Samsung angry at Apple – seeks to shut down Apple sales in U.S.

SEOUL—Samsung Electronics Co. said on Thursday that it expanded its legal tussle with Apple Inc. by filing a complaint with the International Trade Commission seeking to stop the sale of key Apple products in the U.S. Samsung also said it filed another lawsuit against Apple in a Delaware district court in the U.S., alleging violations by Apple of patents Samsung holds on telecommunications technology, as well as lawsuits in the U.K and Italy.


The two steps are part of a broader strategy by Samsung to counter a product-copying lawsuit that Apple filed against it two months ago. In the original case, legal analysts say Apple is moving toward seeking a preliminary injunction that could force Samsung to stop selling its flagship smartphone, called Galaxy S, in the U.S., its largest market. With the ITC complaint, Samsung asked for a ban on the import of Apple’s popular iPods, iPhones and iPads to the U.S. The fight is one of many that have emerged over the past year in the smartphone and tablet computer markets, new segments of the technology industry where profit margins are relatively high and market leadership is unsettled. But it has taken unusual prominence because Apple and Samsung, while competing in consumer products, have a relationship in which Apple is the biggest customer of Samsung’s component manufacturing businesses, which make logic chips, memory chips and liquid crystal displays for gadgets of all types.


Since the first suit was filed, the legal approaches of the two companies have exposed their different basic competencies and advantages in the marketplace. Apple is asserting the primacy of its ability to design distinctive products, a skill that enables it to charge premium prices and reap larger profit margins. Samsung is asserting that its manufacturing prowess is equally, or even more, valuable. The fight has prompted speculation throughout the electronics industry that Apple might try to end its supplier relationship with Samsung, a move that would prove costly to Samsung’s chip business, which has been yielding the company’s highest profits over the past few years.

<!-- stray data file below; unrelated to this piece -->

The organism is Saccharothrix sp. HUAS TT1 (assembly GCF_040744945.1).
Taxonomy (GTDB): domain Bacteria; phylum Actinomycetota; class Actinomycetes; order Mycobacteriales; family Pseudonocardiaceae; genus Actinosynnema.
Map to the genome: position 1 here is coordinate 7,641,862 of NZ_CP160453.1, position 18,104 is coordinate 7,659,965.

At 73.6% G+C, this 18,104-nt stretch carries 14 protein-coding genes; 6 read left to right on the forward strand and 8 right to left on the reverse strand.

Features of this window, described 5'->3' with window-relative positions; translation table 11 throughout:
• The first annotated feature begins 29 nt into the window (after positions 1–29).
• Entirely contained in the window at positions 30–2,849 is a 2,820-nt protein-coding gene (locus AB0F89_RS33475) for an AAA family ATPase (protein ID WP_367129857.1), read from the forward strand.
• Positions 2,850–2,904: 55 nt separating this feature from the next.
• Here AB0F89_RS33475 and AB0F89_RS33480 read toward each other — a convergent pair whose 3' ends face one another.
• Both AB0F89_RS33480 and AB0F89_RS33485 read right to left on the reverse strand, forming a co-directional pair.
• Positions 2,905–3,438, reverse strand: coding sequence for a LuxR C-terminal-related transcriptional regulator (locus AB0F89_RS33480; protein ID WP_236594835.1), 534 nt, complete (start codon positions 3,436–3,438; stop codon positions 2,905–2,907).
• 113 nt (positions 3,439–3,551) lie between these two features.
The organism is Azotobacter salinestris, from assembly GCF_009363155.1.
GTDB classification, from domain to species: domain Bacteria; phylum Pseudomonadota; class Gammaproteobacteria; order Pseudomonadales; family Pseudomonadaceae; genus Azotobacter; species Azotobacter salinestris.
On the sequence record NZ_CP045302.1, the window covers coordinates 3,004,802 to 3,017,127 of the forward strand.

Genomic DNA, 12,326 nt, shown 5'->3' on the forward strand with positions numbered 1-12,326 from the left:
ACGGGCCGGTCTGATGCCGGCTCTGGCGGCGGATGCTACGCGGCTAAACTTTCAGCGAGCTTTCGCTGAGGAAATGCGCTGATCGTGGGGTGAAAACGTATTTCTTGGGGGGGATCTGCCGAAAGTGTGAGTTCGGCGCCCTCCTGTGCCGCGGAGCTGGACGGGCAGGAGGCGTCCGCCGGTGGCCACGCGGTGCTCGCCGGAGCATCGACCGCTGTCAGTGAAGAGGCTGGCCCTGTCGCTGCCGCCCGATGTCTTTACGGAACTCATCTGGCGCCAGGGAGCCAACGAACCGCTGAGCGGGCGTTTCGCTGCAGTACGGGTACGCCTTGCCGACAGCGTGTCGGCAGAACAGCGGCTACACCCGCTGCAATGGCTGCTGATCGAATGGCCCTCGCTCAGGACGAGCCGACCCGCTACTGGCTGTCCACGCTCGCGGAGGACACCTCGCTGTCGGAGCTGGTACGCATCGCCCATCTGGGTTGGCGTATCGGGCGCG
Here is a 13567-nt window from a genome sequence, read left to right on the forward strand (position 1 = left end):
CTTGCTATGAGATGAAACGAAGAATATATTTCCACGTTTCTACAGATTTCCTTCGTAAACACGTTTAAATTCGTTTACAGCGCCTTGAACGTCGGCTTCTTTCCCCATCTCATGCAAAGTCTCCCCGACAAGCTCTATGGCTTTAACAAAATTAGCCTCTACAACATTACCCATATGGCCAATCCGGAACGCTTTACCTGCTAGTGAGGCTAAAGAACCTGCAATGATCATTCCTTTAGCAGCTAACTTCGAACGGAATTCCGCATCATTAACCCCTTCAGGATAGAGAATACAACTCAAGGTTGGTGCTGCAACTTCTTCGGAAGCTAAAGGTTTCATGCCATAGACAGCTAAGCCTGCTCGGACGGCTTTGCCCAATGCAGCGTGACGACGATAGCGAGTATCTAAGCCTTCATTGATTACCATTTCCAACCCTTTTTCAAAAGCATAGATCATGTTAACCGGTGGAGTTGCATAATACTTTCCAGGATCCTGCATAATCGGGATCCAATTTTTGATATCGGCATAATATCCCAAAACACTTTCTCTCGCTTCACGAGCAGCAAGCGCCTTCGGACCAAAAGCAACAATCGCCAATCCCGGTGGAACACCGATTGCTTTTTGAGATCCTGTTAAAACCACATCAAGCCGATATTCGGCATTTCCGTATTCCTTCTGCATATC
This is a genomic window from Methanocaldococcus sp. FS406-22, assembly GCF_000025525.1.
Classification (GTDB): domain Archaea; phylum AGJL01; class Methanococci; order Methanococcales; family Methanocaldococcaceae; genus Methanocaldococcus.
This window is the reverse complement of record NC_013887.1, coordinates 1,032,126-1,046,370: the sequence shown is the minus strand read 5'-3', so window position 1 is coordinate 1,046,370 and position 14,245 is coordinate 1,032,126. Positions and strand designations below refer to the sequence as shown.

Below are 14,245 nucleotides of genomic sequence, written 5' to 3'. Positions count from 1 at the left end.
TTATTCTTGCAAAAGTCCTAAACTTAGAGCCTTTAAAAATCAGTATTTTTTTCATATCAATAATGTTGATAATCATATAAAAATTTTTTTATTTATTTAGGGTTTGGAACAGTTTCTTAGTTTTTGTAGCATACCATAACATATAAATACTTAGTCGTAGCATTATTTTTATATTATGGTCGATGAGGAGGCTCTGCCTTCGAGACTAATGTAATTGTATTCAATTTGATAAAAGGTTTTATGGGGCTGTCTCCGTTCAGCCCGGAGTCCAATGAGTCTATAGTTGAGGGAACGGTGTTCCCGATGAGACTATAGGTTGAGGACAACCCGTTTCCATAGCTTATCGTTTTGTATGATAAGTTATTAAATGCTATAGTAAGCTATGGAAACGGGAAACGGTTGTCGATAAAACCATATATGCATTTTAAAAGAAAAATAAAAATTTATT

Apple executives have said they expect the relationship to continue. Samsung has declined to comment on the relationship, but company chairman Lee Kun-hee in late April indirectly criticized Apple’s lawsuit as an attempt to restrain Samsung. “When a nail sticks out, [people] try to pound it down,” Mr. Lee told local reporters at the time.


Samsung responded to the initial Apple lawsuit with countersuits in the U.S., South Korea, Japan and Germany that claimed that Apple violated technology patents it holds. After all that, Apple last week filed a second suit against Samsung, in Samsung’s home country of South Korea, that repeated some of the product-copying claims made in the original suit in the U.S. and added claims that Samsung was violating some technology patents that Apple holds. Samsung extended its technology patent suit to the U.K. and Italy on Wednesday and said it may file additional patent suits in Europe.


Samsung’s new complaints to the ITC and in a Delaware court allege different violations of Samsung patents by Apple than Samsung has made in its earlier suits, a company spokesman in Seoul said. In announcing the latest moves, Samsung repeated its earlier statements that it would “actively defend our intellectual property.”